The issue of the Northern Ireland "backstop", the contingency plan in place to avoid a hard border, is thought to have been the main point of discussion at the meeting.
Britain's global trade, environment and Brexit ministers told May at a meeting on Thursday that they fear the whole of Britain could remain in the EU customs union for an open-ended period, the BBC said.
"This is critical", Nigel Dodds, deputy leader of the Democratic Unionist Party (DUP) which props up Theresa May's government, said on Twitter.
"The Government has yet to admit that a no-deal would require a raft of substantial legislation to be rushed through Parliament, crucial stop-gap agreements with the European Union on matters relating to Northern Ireland and security, and the recruitment of thousands of customs officials", said Sir Keir.
According to the BBC, Brexiteers were particularly concerned over the fact that Britain could be tied to the bloc's mechanisms indefinitely, which would become an obstacle to the country's independent trade deals elsewhere once it leaves the EU.
'There would appear to be progress, but sometimes the devil is in the details, ' she said.
"But it is true that there needs to be a period, probably following the transition period that we have negotiated, before we enter into our long-term partnership, just because of the time it will take to implement the systems required", he said.
Earlier, Work and Pensions Secretary Esther McVey, who was not at the Downing Street meeting, refused to endorse the prime minister's blueprint for Brexit.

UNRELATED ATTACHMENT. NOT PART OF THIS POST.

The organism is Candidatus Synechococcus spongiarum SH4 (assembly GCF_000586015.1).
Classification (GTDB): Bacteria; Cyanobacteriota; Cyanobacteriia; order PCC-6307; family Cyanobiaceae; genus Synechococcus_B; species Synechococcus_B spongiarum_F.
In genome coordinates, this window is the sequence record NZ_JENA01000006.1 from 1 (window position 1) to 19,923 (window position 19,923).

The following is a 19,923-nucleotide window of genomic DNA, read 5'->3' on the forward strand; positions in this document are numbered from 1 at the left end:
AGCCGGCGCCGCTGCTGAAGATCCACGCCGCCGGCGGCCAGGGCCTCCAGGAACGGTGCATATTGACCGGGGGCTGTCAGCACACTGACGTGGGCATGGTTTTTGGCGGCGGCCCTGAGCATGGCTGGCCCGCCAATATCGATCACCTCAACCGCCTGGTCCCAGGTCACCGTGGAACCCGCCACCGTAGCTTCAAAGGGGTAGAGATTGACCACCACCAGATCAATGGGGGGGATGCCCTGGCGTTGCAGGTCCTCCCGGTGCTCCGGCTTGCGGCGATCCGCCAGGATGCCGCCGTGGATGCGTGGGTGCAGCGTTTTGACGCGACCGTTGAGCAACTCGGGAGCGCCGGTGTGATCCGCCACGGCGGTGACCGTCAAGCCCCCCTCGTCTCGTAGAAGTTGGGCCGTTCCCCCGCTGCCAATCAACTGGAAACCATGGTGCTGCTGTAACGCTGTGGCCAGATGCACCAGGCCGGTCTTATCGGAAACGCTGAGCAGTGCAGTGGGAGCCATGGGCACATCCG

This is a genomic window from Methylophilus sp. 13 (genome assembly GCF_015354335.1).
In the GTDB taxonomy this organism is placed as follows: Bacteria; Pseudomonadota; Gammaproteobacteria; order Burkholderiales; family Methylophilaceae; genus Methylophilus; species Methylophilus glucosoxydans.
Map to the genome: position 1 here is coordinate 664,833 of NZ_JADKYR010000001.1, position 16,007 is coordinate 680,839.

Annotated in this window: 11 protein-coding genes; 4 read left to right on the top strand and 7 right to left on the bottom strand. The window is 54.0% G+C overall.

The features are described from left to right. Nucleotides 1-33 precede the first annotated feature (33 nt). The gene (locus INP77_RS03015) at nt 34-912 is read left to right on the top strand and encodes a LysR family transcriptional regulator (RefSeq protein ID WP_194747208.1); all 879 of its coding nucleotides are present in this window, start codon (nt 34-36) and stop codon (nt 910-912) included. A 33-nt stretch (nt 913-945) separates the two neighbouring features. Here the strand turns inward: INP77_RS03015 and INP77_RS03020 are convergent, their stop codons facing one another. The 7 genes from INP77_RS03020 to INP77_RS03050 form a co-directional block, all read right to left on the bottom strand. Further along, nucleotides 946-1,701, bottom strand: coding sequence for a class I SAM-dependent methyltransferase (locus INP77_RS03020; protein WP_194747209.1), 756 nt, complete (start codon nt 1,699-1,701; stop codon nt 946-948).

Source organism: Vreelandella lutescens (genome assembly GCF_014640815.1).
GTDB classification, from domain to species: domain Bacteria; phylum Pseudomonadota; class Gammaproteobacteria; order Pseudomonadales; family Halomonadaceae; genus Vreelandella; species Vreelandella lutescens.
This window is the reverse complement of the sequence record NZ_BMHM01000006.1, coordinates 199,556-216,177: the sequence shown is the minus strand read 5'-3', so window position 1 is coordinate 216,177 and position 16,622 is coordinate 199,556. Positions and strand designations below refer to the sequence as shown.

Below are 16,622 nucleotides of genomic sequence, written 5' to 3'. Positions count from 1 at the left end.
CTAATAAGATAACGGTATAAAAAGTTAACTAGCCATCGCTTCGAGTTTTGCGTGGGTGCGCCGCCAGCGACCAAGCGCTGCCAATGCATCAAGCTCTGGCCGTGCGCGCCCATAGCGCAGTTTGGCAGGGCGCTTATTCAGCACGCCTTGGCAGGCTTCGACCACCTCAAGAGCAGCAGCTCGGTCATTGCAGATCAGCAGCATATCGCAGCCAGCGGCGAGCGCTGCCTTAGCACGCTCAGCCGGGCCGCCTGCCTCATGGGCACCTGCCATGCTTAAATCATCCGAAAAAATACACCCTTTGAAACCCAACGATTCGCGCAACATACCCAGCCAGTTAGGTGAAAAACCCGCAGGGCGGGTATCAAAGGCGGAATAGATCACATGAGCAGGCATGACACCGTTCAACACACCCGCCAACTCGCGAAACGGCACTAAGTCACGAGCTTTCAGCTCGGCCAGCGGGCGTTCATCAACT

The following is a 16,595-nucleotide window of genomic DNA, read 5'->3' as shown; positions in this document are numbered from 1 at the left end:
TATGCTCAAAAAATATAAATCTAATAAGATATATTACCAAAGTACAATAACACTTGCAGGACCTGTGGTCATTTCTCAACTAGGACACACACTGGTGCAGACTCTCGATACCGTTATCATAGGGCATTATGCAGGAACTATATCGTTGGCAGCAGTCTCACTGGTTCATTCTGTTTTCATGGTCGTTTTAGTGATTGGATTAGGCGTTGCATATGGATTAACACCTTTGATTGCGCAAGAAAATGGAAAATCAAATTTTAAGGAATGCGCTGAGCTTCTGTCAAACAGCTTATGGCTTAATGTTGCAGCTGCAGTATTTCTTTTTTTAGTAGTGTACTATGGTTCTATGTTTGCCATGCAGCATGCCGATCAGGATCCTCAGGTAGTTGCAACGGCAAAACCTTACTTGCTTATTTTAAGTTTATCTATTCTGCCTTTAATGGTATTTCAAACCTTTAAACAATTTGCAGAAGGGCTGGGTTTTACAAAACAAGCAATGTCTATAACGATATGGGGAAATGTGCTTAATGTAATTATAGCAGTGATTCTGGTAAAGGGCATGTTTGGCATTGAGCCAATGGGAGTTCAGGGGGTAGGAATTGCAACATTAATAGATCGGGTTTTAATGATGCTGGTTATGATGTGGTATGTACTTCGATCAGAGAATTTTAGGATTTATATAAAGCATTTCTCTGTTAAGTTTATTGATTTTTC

While the UK's Parliament and general public debate how to implement the country's withdrawal from the European Union and how to define its relationship with the bloc, a new report highlights one area in which the nation is already seeing a decline: its attractiveness as a destination for clinical trials.
They indicated the collapse of negotiations could threaten electricity blackouts in Northern Ireland, disrupt Channel Tunnel rail services and cost the United Kingdom free trade agreements with more than 70 non-EU countries around the world. Negotiators were also sparring over whether that would cover Northern Ireland or mainland Britain as well.
The DUP, on whose support Mrs May depends for a working parliamentary majority, is hostile to the customs plan, arguing it could lead to checks on goods moving between Northern Ireland and the rest of the United Kingdom.
"I fully appreciate the risks of a "no deal" (Brexit) but the dangers of a bad deal are worse", Foster wrote in an article in the Belfast Telegraph published on Saturday.